I was the first grandchild in the family and my maternal grandma proudly introduced me one day to a friend saying ‘This is my grandson’. Some days later my paternal grandma took me with her to the library and as she was busy getting books I spotted the ‘friend’ I had recently met and to remind her of our meeting I boldly went up to her and said ‘I’m my grandson !’

    I quite expect this memory topic will become quite full of memories in no time at all and I really look forward to reading all the early recollectioma.

  3. John Thomas says:

    I have two memories of significant (to me, at the time) events that took place in a house I left (1953) when I was under three (born: Jan 1951), and, early in the new house, 1954, 5, 6?, another memory. Also, one (of the later ones, I think) was related to becoming convinced that I had existed before I was “placed with” my parents (I don’t mean adoption, I was not adoped), and (part of this) existing somewhere else in the universe! Later, I thought this was silly. Later still, I have been inclined to connect this with my belief that we are all part of an eternal existence, and God “puts us into” a time/place, as he sees fit (an eternity to which we will return, once this life is over – I’ve written about this on my website; some religious people might conceivably see things this way also, others will just think it daft). Call it an early ‘intimation of immortality’.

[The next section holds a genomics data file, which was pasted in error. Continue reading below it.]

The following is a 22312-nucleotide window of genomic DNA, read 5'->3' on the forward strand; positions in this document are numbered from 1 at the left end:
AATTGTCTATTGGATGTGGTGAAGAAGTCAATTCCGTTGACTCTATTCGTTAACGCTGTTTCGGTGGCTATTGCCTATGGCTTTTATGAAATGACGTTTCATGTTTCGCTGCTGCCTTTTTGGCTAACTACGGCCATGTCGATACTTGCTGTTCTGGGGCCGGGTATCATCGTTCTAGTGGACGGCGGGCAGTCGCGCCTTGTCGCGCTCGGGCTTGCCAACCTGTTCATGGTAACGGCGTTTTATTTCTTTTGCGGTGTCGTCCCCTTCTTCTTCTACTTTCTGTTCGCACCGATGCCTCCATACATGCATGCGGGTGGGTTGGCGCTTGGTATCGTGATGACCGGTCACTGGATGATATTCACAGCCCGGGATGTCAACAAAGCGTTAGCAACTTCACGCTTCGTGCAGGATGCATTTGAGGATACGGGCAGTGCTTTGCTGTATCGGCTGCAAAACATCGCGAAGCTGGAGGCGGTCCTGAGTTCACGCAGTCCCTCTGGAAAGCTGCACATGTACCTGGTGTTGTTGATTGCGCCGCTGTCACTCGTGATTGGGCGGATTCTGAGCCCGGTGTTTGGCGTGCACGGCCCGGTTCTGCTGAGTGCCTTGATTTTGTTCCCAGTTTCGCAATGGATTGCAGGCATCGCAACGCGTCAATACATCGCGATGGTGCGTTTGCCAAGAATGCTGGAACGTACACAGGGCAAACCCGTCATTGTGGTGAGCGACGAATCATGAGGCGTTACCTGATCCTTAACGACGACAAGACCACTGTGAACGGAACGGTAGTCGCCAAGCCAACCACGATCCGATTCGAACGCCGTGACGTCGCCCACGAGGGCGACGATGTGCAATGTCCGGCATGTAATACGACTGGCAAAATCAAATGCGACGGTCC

4. pnyikos says:

    It seems that it really helps to have one’s home changed early in life to be able to have early memories. I have a great many memories from Salzburg, Austria, where I was born and where I lived until a little over three years old. My first memory was of reaching up to the wall above my crib and grabbing a picture there. When I recounted this to my mother twenty years later, she told me I was only six months old at the time, and the picture was a reproduction of a Hummel painting of a little girl.

    My most remarkable memory from that time is one for which I needed no corroboration from others. It was of looking at a grate on the ground at the entrance to the house where we lived. [Many years later, I figured out that this was for scraping mud off one’s shoes.] Suddenly the grate seemed to rise up off the ground to waist level. I could pass my hand through the image.